Blog About Contact

Implementing security in Wicket with visural-wicket

Published Mon, 5 Sep 2011

Wicket has a nice mechanism for plugging in security whereby all components (including pages) have three cross-cutting hooks which can be validated by a security rule ?

You can build your own security framework using the IAuthorizationStrategy interface and setting an appropriate implementation in your Wicket Application class.

Alternatively, you can leverage a simple security framework that is included in my open source library visural-wicket.

Visural-wicket?s security framework really is just the ?glue? between Wicket?s IAuthorizationStrategy and something that you can start using immediately to control component level security.

There are two key interfaces ? IClient and IPrivilege. The former represents some client of the application, generally a logged in user. The latter represents some security rule which is applied on rendering or enabling of a component.

They're really simple interfaces -

/**
 * A client is any user of your system, i.e. in most cases an authenticated User.
 */
public interface IClient < T extends Serializable> {
    /**
     * Return any unique identifier.
     * @return
     */
    T getId();
}

/**
 * A privilege is any condition that can be evaluated with respect to a {@link IClient}.
 */
public interface IPrivilege < T extends IClient> {

    /**
     * Determine whether the privilege applies to the client.
     * @param client
     * @return
     */
    boolean isGrantedToClient(T client);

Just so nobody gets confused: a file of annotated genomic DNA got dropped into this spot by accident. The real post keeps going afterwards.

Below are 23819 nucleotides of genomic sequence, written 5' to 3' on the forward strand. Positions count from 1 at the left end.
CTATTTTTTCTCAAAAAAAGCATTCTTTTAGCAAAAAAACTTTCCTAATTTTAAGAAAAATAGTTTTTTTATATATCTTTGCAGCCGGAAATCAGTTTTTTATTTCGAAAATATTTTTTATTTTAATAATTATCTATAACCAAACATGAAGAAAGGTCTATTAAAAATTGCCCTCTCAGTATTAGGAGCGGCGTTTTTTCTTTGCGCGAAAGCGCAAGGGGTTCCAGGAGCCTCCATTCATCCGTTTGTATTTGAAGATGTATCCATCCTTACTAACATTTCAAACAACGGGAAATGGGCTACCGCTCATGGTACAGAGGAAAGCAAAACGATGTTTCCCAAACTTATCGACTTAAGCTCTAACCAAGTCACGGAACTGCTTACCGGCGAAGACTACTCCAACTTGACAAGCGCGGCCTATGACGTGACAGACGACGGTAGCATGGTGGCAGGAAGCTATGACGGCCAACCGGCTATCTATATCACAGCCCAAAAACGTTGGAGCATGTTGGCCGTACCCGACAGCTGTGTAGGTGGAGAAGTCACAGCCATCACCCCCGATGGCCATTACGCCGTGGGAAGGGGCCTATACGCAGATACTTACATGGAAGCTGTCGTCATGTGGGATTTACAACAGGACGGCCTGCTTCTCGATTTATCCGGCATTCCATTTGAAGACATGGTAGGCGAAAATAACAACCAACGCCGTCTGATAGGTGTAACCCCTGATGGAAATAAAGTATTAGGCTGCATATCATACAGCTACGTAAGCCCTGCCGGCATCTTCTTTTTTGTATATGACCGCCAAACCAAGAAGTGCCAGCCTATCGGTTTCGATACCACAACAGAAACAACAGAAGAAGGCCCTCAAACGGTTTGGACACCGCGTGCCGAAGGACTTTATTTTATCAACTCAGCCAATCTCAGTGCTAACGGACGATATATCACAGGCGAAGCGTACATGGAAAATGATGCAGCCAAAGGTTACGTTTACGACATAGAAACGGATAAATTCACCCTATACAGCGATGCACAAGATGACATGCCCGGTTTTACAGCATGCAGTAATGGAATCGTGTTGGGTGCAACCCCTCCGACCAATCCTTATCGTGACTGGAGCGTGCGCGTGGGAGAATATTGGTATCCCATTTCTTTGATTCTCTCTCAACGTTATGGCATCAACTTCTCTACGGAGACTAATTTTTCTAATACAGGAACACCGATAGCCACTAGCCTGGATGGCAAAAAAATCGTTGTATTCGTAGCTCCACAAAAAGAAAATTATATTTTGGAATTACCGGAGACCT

}

In your application class you provide some glue to define how to retrieve the current IClient (e.g. from the session) ?

public class MyApp extends Application {

    public void init() {
        // ...
        getSecuritySettings().setAuthorizationStrategy(new com.visural.wicket.security.AuthorizationStrategy(new IClientProvider() {
            public IClient getCurrentClient() {
                return userService.getCurrentUser(); // for example
            }
        }));
        // ...
    }
}

Then any component which implements ISecureRenderInstance or ISecureEnableInstance can define the privilege required to display or enable it ?

public class MyPage extends WebPage implements ISecureRenderInstance {
    // ...

    public IPrivilege getRenderPrivilege() {
       return new IPrivilege < User>() {
           public boolean isGrantedToClient(User client) {
               return client != null && client.isAdmin();
           }
       };
       // instead of returning a anonymous class like this, you could also 
       // package up common privileges into a singleton instance, 
       // e.g. return Privilege.ADMIN;
    }
}

Wicket and visural-wicket then work in conjunction to ensure that the privileges get evaluated automatically at run-time. Unlike manually coded security which is mixed with other visibility logic, you can guarantee that no component that fails its security check can get rendered to a user that shouldn?t see it. You can also define common security rules as privileges in your code base and refer to them from many pages and components rather than duplicating similar logic across the application.

It's a simple security mechanism which is designed to fit in with pretty much any app. I hope others find it useful too.


About the Author

Richard Nichols is an Australian software engineer with a passion for making things.

Follow him on twitter or subscribe by RSS or email.

You might also enjoy reading -


Discuss / Comment

No one has commented yet.

Add a comment

  • {{e.error}}

Thanks for your comment!/

Required.
Valid email address required.
Required.
Posting message, please wait...